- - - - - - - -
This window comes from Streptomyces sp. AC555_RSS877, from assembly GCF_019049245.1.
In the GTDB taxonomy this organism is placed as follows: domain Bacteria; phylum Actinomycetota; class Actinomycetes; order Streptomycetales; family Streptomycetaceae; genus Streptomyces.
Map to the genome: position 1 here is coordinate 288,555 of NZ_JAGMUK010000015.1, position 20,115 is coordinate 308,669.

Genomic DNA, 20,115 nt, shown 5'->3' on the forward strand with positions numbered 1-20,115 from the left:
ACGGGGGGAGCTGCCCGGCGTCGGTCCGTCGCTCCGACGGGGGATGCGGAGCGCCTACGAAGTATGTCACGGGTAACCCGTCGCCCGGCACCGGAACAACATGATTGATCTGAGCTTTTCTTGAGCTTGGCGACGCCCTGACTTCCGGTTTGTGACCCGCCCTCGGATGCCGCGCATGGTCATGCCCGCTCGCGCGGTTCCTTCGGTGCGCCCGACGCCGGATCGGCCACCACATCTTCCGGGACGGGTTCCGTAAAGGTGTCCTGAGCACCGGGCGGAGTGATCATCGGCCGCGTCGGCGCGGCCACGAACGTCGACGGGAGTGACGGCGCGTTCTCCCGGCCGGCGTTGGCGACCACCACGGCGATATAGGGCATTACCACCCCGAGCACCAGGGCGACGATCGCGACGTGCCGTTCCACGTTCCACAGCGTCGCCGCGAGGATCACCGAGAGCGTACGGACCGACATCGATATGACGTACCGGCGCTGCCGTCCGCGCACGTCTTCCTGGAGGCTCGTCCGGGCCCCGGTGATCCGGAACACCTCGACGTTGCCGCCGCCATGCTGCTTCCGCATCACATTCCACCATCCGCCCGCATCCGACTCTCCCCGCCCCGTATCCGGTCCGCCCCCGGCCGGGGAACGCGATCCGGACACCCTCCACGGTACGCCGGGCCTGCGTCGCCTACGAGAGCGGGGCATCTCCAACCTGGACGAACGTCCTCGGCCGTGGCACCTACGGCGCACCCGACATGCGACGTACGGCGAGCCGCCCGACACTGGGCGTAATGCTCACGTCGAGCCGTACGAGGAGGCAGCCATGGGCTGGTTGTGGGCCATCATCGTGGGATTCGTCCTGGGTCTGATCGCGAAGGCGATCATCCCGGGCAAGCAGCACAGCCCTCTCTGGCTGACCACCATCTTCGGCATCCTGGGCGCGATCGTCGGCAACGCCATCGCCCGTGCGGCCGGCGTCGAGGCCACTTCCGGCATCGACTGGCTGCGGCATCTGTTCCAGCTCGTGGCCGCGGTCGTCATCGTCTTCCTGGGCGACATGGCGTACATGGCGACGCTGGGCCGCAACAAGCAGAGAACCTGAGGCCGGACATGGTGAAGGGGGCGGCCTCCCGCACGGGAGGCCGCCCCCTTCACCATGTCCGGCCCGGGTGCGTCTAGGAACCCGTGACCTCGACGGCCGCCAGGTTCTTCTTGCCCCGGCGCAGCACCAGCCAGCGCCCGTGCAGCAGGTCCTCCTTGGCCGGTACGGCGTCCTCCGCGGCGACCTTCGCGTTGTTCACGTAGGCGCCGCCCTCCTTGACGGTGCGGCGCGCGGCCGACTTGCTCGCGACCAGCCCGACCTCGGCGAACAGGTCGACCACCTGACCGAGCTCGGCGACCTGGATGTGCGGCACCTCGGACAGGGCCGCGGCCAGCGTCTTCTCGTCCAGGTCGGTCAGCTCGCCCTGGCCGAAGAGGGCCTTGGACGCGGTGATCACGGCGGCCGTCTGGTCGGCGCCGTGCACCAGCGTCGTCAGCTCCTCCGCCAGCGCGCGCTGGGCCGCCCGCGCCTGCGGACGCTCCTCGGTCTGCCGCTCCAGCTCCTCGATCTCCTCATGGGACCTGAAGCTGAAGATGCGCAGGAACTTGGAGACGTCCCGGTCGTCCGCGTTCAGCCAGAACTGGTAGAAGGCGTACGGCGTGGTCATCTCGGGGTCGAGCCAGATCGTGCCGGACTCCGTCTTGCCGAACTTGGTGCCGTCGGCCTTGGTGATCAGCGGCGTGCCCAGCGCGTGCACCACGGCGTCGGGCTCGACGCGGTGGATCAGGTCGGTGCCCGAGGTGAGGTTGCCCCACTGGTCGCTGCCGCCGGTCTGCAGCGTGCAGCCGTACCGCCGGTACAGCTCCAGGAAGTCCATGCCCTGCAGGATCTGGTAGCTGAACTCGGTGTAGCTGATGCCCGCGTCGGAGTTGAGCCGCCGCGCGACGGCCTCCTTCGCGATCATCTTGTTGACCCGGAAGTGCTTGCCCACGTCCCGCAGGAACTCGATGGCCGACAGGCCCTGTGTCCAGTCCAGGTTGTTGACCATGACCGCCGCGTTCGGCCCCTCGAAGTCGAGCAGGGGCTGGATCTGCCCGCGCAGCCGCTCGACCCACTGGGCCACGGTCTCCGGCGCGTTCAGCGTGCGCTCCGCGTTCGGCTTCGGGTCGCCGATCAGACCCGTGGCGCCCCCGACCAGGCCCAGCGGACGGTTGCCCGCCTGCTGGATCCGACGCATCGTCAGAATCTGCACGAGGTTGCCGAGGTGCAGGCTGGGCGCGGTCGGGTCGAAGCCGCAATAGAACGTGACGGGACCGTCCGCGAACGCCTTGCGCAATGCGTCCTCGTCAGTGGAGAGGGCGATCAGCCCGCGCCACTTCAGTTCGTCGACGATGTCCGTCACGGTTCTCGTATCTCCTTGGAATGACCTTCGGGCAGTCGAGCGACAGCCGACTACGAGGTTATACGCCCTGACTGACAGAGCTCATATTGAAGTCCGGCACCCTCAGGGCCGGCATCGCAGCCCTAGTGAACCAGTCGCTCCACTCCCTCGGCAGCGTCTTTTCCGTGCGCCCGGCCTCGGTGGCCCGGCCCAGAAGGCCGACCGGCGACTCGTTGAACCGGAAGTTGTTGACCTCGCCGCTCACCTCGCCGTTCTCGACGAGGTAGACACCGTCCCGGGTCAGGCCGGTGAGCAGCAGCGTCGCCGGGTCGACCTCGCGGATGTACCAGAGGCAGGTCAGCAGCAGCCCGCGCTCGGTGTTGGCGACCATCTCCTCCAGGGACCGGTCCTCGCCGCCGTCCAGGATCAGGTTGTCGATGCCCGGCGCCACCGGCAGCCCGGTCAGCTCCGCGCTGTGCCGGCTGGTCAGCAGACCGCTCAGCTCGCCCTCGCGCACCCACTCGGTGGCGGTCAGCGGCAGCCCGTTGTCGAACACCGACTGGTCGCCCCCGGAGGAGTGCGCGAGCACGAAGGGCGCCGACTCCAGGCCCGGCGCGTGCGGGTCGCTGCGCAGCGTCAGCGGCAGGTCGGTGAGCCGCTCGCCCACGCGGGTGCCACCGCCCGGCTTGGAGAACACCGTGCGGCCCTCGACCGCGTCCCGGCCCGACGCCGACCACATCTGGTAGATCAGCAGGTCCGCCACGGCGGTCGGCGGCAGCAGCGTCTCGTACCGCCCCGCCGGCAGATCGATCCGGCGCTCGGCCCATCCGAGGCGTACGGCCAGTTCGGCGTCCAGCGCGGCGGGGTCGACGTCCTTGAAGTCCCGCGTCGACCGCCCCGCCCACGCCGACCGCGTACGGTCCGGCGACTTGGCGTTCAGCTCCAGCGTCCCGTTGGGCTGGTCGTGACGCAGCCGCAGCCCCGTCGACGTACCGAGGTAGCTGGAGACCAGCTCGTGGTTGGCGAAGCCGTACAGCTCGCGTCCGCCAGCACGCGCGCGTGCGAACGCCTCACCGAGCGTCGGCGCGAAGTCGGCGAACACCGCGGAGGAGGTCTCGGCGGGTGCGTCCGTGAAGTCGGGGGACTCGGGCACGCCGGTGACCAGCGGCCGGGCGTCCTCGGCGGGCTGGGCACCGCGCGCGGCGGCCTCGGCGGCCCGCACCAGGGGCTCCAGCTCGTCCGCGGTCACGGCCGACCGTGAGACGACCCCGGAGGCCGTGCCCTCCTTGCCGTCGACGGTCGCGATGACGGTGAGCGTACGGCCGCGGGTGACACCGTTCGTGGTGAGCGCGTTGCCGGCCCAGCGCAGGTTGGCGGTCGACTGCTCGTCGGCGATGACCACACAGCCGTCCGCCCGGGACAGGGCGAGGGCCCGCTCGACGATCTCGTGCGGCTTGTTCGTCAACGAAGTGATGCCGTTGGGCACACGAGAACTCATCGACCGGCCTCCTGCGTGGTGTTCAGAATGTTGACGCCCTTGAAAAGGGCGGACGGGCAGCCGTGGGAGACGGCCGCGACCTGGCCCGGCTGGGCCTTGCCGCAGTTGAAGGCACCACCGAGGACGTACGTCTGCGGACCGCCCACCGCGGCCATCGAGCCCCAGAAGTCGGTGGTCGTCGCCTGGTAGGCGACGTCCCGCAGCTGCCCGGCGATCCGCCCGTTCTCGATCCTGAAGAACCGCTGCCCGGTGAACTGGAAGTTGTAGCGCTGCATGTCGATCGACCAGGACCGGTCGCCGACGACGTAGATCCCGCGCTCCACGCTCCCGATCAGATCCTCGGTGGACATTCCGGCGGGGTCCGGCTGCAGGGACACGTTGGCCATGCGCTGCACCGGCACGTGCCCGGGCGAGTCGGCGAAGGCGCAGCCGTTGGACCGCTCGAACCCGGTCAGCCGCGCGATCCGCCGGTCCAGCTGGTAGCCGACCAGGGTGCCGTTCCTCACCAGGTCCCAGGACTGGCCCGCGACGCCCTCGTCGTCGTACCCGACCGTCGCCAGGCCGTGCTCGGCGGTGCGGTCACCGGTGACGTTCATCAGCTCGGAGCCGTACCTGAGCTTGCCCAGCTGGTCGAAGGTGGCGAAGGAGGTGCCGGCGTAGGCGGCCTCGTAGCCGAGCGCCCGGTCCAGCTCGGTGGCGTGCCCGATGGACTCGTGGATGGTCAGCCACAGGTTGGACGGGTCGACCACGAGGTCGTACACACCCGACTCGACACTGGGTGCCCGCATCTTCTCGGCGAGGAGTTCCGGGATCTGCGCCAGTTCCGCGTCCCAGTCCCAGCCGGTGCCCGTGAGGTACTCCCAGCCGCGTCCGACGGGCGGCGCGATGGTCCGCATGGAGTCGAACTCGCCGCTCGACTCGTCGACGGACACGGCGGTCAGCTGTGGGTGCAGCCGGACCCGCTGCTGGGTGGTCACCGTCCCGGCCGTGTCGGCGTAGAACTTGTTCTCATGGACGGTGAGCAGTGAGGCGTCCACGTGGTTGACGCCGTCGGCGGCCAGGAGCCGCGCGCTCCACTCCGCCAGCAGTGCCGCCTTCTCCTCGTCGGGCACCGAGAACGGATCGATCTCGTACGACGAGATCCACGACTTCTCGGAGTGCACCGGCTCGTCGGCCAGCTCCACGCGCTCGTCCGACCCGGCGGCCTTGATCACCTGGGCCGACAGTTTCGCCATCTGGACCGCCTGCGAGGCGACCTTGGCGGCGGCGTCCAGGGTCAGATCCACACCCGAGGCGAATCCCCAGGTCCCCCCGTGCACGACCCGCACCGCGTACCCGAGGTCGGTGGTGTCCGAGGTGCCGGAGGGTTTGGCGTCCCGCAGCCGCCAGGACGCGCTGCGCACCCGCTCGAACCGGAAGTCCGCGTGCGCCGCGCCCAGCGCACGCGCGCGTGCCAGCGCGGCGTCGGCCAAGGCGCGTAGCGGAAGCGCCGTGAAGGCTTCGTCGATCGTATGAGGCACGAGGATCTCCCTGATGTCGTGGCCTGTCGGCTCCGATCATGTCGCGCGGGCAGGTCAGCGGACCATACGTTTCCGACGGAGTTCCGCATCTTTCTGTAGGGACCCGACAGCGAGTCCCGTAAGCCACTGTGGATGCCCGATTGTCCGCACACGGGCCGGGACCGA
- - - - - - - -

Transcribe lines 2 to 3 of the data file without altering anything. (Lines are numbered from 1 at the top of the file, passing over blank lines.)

In the GTDB taxonomy this organism is placed as follows: domain Bacteria; phylum Actinomycetota; class Actinomycetes; order Streptomycetales; family Streptomycetaceae; genus Streptomyces.
Map to the genome: position 1 here is coordinate 288,555 of NZ_JAGMUK010000015.1, position 20,115 is coordinate 308,669.